In January Algeria announced plans to develop a multi-billion-dollar seaport in El Hamdania, near the city of Cherchell, which will rank as one of the country’s most significant infrastructure projects since independence.
The 2000-ha, $3.3bn port facility, which will be located less than 100 km from the capital Algiers, is expected to more than triple the nation’s current general cargo-handling capacity to 35m tonnes per year. At present, existing ports in Algiers and Ténès have capacity for a combined 10.5m tonnes per annum, according to local media reports.
The port will include 23 docking quays with annual throughput of 6.5m twenty-foot equivalent units (TEUs), and will link up to Algeria’s rail and road networks, making it a national and regional trans-shipment hub.
Construction of the port, which will take place in two stages, will be carried out through a Chinese-Algerian joint venture, according to an agreement signed by the Algerian Ministry of Transport, China State Construction Engineering Corporation and China Harbour Engineering Company in mid-January.
According to the deal, and in keeping with the country’s foreign investment law, the Chinese partners will hold a 49% stake, while the Algerian government will retain a 51% stake.
Construction of the mega-project will take a projected seven years, with long-term funding for construction costs provided by China.
The collaboration is not a surprising one, given that China’s partnership in trade and investment with Algeria has been growing in recent years.
While Europe retained its position as Algeria’s largest export market in 2015 – led by Spain, Italy, and France – China stood as the largest import supplier for the third consecutive year. China has become an increasingly important trading partner with Algeria in the last decade, with bilateral trade volumes rising significantly from around $608m in 2003 to a reported $8.3bn in 2014.
China has also participated in some of Algeria’s largest infrastructure projects to date, including the €8bn East-West Highway, which was partially built by China Railroad Construction Corporation and China International Trust and Investment Corporation.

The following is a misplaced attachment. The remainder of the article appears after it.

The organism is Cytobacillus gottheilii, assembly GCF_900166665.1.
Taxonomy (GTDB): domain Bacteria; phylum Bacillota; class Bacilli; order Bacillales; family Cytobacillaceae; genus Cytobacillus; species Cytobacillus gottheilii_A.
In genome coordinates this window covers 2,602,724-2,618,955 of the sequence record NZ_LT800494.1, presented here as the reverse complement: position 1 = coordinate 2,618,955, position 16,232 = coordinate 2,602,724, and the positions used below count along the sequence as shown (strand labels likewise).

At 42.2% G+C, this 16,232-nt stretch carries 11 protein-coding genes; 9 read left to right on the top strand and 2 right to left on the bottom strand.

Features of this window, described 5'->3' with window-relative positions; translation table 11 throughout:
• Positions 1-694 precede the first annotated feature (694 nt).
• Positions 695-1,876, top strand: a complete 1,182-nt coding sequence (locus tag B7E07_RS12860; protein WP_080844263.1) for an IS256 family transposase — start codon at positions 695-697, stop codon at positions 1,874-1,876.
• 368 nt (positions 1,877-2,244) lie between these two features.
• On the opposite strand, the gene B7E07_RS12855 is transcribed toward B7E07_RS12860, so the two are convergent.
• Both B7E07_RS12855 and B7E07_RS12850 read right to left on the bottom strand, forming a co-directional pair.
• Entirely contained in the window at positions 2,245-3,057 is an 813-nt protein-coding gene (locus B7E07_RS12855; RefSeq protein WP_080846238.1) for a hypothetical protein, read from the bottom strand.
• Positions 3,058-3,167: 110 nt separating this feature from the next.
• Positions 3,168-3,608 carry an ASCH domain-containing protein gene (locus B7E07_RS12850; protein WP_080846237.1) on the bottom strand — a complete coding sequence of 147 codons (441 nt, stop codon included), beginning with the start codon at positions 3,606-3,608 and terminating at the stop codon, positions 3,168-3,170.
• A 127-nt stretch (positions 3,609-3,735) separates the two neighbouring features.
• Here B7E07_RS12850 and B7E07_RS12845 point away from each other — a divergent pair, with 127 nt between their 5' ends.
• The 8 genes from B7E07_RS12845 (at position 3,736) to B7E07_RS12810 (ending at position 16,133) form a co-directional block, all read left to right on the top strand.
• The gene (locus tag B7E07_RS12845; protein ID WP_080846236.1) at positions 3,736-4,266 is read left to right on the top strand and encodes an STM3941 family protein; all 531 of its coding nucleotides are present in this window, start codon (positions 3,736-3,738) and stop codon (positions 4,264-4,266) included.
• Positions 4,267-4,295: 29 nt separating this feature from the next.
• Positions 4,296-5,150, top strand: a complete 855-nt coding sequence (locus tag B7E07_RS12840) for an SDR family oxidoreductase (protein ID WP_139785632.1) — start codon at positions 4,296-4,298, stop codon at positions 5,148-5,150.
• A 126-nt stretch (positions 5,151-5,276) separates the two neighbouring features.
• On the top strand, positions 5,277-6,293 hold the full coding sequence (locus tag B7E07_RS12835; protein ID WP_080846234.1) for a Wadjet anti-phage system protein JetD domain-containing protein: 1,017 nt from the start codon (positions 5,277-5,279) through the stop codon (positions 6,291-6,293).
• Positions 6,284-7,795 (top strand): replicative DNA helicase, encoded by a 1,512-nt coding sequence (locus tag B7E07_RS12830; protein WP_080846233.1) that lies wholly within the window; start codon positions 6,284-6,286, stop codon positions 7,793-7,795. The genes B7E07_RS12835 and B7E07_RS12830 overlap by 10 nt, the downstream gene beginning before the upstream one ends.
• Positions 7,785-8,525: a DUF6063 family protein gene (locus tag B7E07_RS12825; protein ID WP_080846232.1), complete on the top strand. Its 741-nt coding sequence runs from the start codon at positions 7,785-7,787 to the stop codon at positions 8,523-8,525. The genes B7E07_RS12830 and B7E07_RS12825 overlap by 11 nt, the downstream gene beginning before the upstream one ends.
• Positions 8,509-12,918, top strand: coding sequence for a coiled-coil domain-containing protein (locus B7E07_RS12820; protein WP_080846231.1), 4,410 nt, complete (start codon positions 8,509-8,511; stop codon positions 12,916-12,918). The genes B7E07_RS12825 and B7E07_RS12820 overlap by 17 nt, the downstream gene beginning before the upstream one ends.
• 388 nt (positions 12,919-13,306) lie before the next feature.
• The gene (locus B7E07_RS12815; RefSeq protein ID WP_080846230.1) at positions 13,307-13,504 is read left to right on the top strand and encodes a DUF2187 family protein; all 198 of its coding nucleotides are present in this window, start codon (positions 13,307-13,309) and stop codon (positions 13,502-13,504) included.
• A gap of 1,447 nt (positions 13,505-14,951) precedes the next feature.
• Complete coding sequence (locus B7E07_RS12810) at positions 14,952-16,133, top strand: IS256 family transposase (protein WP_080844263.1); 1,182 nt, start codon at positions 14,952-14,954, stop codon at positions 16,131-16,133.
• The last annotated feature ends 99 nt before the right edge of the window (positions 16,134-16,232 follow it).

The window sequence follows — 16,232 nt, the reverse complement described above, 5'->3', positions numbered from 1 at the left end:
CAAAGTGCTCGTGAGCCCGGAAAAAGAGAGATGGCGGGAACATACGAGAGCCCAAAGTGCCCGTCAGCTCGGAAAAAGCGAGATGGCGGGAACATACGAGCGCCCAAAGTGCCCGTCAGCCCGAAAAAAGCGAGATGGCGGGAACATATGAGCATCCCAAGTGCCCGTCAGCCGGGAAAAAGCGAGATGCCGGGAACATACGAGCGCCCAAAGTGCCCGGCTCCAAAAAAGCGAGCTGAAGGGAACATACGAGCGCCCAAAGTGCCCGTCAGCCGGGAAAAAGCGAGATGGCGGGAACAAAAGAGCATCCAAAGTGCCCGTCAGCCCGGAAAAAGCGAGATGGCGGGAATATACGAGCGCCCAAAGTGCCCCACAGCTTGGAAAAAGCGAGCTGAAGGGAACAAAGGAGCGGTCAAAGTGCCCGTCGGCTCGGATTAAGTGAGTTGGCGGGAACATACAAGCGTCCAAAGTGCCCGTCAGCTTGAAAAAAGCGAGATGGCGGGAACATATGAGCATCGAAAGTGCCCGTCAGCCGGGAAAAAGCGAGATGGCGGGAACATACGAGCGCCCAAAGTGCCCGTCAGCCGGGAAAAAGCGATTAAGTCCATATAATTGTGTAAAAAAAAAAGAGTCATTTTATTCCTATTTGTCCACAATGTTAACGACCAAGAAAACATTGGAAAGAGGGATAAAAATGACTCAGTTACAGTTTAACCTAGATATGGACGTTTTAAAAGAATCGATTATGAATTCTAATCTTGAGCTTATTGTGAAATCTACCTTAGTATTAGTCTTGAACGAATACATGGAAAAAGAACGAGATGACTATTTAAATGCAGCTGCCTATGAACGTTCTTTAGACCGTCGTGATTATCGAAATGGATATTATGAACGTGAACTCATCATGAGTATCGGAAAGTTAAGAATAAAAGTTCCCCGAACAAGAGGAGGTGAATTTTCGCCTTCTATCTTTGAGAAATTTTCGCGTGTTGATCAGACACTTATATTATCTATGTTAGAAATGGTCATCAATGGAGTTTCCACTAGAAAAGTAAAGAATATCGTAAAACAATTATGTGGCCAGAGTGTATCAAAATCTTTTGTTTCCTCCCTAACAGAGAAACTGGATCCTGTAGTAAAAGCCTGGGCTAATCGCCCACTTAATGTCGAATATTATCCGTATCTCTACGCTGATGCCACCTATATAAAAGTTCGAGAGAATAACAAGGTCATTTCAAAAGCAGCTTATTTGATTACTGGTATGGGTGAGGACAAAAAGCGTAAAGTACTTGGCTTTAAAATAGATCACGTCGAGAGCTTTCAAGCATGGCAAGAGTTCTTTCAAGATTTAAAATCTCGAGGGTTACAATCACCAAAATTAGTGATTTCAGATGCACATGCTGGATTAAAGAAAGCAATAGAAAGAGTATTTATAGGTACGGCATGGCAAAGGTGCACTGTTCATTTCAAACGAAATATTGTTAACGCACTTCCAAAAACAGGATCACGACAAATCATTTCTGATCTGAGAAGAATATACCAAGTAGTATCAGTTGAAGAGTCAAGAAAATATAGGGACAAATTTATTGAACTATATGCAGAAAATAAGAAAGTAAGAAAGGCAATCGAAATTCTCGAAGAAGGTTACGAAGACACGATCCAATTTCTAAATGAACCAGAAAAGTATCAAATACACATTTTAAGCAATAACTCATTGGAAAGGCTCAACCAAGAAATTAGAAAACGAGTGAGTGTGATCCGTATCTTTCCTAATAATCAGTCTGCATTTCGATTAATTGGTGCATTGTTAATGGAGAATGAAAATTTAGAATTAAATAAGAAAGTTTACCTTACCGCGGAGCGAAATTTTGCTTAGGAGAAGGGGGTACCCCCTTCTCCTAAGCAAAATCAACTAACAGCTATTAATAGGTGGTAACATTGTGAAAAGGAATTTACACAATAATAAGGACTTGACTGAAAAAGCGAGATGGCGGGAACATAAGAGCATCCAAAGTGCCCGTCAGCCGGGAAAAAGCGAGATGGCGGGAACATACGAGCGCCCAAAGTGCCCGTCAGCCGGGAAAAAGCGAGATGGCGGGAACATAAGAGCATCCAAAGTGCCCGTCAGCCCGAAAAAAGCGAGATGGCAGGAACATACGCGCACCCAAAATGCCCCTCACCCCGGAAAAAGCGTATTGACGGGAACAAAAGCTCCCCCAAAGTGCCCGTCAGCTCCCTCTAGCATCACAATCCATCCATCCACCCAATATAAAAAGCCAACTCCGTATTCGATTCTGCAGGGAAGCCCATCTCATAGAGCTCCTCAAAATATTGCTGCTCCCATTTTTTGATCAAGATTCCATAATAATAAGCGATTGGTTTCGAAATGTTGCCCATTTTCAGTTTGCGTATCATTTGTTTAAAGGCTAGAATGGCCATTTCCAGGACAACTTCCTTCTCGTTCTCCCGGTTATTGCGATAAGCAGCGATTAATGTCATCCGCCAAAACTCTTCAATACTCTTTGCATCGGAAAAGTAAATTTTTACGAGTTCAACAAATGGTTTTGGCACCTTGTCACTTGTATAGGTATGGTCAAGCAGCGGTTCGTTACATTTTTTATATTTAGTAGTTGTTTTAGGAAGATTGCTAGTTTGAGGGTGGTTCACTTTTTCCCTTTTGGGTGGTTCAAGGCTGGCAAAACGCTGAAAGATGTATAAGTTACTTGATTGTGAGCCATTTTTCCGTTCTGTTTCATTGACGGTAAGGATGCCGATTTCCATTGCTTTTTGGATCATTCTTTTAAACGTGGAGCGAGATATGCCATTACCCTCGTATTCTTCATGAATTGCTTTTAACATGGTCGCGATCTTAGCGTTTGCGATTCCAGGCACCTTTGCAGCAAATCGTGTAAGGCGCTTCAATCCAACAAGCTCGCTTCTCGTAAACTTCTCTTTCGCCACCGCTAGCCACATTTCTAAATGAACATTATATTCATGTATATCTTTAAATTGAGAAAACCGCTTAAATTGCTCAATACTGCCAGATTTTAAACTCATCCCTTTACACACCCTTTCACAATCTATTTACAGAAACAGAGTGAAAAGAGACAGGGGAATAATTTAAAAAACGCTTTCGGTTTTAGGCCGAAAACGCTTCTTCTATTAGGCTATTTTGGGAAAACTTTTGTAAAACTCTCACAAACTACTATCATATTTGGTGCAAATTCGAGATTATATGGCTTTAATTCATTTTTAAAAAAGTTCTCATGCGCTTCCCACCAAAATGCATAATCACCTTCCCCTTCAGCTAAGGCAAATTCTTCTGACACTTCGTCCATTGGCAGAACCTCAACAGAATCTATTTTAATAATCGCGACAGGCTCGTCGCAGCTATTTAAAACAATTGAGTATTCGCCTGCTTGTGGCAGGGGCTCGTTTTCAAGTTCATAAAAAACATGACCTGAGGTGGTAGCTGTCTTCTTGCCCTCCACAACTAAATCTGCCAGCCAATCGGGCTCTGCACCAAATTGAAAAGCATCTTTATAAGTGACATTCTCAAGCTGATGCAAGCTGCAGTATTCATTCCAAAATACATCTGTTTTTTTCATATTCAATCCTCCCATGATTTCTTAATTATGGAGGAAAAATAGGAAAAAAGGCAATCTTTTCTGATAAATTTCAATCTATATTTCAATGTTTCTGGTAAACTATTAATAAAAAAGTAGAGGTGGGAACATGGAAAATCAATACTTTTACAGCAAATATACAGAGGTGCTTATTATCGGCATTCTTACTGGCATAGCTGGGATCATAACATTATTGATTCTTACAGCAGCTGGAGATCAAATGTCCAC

The port should aid Algeria in attracting additional Chinese traffic, with regional competition for China’s shipping business already in full swing.
China Ocean Shipping Company (Cosco), one of China’s largest shipping companies, is currently eyeing ports in the western Mediterranean to reinforce its position in the region, according to media reports. In 2009 the company won a 35-year concession to operate two container terminals at Greece’s Piraeus port, which Cosco uses as its eastern Mediterranean hub.
Cosco is in the process of merging with fellow state-owned shipping giant China Shipping Company – a move that would lead to the world’s fourth-largest shipping company, with control of around 8% of global shipping traffic.
The port of Cherchell has the potential to significantly alter maritime trade flows in the western Mediterranean, as regional ports – including Spain’s Valencia, Algeciras and Barcelona ports, and Italy’s Gioia Tauro facility – vie for the role of China’s western Mediterranean hub.
Authorities at the port of Valencia, in particular, will likely be following the Algerian mega-project closely. Potential for current trans-shipment flows to be diverted south – as well as the risk of losing valuable foreign investment that may otherwise have been applied along the Mediterranean’s northern rim – have the potential to impact fundraising and partnership opportunities for Valencia’s own port expansion project, set for tender at the end of this year.
A significant amount of bulk cargo ultimately destined for Algeria makes its first stop at the port of Valencia, which currently handles about 4.5m TEUs per year, where it is separated into smaller consignments for onward shipment. With new facilities of its own, much of that break-bulk business could be handled directly by the new Algerian port.
Source: Oxford Business Group
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